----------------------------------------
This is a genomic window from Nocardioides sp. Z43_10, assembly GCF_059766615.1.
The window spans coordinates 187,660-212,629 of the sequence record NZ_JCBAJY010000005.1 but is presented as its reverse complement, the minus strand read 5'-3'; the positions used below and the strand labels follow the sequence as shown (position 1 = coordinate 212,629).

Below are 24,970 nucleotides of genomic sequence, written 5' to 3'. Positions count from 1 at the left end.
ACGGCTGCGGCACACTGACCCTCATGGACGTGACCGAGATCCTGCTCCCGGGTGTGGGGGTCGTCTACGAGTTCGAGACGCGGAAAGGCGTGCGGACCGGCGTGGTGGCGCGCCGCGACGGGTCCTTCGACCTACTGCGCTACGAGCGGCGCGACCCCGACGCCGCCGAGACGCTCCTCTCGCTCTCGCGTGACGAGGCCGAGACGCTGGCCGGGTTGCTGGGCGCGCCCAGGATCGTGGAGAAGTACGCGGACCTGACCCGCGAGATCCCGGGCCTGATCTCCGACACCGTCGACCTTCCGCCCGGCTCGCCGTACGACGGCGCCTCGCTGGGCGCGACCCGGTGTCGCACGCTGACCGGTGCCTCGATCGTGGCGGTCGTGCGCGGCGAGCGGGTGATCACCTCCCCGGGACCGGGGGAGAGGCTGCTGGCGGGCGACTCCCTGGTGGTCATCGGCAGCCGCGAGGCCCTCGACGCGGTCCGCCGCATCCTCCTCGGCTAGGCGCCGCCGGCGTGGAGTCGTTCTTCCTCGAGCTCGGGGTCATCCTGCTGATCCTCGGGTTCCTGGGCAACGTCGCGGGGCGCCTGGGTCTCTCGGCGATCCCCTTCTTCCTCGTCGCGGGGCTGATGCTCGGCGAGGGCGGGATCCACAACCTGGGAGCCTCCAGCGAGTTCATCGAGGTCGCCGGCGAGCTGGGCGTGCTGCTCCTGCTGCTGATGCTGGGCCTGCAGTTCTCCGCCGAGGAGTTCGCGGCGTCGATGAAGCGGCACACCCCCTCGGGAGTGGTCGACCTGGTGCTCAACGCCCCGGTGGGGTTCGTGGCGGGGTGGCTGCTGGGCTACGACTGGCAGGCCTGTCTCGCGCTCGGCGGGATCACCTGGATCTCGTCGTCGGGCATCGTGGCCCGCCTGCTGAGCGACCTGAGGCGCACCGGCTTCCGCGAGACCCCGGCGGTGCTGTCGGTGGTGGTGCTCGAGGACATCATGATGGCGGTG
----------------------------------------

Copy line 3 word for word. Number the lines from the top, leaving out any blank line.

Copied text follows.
Below are 24,970 nucleotides of genomic sequence, written 5' to 3'. Positions count from 1 at the left end.